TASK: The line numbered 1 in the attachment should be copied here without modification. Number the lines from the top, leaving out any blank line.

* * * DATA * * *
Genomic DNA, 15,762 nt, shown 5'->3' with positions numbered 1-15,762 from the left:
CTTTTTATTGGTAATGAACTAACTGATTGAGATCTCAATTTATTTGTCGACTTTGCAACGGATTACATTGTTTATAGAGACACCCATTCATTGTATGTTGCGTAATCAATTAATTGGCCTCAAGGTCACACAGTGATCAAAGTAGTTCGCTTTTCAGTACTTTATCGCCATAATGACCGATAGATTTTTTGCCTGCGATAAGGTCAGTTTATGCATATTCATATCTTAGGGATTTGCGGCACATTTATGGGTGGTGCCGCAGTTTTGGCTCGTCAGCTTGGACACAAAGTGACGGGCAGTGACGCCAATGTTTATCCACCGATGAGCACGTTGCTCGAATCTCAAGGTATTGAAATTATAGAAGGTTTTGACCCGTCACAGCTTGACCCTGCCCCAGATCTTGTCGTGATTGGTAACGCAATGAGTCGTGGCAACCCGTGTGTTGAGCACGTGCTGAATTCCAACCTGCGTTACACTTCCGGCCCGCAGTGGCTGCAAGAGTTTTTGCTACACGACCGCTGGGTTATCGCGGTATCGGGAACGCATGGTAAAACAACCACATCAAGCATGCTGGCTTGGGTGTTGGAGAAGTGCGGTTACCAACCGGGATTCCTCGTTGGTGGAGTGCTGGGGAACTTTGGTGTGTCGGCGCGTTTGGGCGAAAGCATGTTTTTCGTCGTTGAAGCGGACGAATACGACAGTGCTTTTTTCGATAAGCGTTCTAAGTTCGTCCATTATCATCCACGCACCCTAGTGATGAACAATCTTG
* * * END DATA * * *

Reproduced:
Genomic DNA, 15,762 nt, shown 5'->3' with positions numbered 1-15,762 from the left: